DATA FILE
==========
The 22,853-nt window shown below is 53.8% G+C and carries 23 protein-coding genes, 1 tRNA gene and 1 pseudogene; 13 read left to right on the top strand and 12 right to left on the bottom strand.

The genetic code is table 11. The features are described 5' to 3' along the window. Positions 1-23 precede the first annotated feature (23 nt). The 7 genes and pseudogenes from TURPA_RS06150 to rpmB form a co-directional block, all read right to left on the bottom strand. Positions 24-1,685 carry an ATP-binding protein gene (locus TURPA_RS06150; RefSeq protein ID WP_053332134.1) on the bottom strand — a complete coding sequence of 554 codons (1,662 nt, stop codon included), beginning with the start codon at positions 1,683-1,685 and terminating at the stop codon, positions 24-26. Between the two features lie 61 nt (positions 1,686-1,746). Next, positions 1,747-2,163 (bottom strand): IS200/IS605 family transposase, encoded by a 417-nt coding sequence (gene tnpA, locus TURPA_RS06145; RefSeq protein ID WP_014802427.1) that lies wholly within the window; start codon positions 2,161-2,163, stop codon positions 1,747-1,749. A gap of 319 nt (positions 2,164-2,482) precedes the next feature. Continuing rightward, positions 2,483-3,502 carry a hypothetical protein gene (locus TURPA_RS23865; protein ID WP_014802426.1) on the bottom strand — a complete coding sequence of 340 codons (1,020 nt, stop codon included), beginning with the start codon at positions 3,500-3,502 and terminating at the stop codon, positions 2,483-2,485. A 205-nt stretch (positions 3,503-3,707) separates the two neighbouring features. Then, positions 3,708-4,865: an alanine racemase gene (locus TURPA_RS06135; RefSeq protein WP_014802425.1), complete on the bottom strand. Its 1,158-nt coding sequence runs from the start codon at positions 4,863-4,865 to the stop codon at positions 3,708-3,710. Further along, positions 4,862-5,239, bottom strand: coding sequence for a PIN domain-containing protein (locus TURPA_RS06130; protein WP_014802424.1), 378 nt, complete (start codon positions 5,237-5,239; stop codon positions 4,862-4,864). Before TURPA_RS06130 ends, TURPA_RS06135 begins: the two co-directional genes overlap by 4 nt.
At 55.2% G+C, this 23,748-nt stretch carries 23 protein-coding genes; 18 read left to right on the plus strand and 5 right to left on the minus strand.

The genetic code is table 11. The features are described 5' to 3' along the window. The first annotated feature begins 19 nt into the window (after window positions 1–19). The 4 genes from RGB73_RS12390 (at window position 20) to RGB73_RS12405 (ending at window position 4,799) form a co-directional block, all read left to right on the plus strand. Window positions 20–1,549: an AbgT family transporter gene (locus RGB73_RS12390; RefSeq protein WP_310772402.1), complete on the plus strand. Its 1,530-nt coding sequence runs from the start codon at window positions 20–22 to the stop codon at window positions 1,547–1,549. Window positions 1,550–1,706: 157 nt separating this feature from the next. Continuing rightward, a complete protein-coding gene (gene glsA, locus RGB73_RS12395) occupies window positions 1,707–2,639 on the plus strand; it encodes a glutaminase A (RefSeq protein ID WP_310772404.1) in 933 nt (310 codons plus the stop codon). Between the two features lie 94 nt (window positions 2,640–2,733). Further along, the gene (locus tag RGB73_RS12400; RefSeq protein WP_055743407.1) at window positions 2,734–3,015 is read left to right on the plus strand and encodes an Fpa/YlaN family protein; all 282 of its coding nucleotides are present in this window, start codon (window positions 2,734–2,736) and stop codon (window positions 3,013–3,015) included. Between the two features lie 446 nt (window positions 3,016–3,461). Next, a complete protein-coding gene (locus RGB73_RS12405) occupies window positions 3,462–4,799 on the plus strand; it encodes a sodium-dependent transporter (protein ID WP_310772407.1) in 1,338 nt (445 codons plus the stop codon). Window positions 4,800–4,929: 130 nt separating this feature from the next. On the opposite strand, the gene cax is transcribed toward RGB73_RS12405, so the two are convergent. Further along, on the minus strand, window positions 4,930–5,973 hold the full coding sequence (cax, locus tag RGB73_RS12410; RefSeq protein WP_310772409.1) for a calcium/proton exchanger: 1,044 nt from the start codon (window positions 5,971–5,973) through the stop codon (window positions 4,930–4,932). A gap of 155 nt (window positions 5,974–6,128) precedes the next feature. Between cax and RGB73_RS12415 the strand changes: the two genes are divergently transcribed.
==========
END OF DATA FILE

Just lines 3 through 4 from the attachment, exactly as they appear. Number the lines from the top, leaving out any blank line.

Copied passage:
At 55.2% G+C, this 23,748-nt stretch carries 23 protein-coding genes; 18 read left to right on the plus strand and 5 right to left on the minus strand.

The genetic code is table 11. The features are described 5' to 3' along the window. The first annotated feature begins 19 nt into the window (after window positions 1–19). The 4 genes from RGB73_RS12390 (at window position 20) to RGB73_RS12405 (ending at window position 4,799) form a co-directional block, all read left to right on the plus strand. Window positions 20–1,549: an AbgT family transporter gene (locus RGB73_RS12390; RefSeq protein WP_310772402.1), complete on the plus strand. Its 1,530-nt coding sequence runs from the start codon at window positions 20–22 to the stop codon at window positions 1,547–1,549. Window positions 1,550–1,706: 157 nt separating this feature from the next. Continuing rightward, a complete protein-coding gene (gene glsA, locus RGB73_RS12395) occupies window positions 1,707–2,639 on the plus strand; it encodes a glutaminase A (RefSeq protein ID WP_310772404.1) in 933 nt (310 codons plus the stop codon). Between the two features lie 94 nt (window positions 2,640–2,733). Further along, the gene (locus tag RGB73_RS12400; RefSeq protein WP_055743407.1) at window positions 2,734–3,015 is read left to right on the plus strand and encodes an Fpa/YlaN family protein; all 282 of its coding nucleotides are present in this window, start codon (window positions 2,734–2,736) and stop codon (window positions 3,013–3,015) included. Between the two features lie 446 nt (window positions 3,016–3,461). Next, a complete protein-coding gene (locus RGB73_RS12405) occupies window positions 3,462–4,799 on the plus strand; it encodes a sodium-dependent transporter (protein ID WP_310772407.1) in 1,338 nt (445 codons plus the stop codon). Window positions 4,800–4,929: 130 nt separating this feature from the next. On the opposite strand, the gene cax is transcribed toward RGB73_RS12405, so the two are convergent. Further along, on the minus strand, window positions 4,930–5,973 hold the full coding sequence (cax, locus tag RGB73_RS12410; RefSeq protein WP_310772409.1) for a calcium/proton exchanger: 1,044 nt from the start codon (window positions 5,971–5,973) through the stop codon (window positions 4,930–4,932). A gap of 155 nt (window positions 5,974–6,128) precedes the next feature. Between cax and RGB73_RS12415 the strand changes: the two genes are divergently transcribed.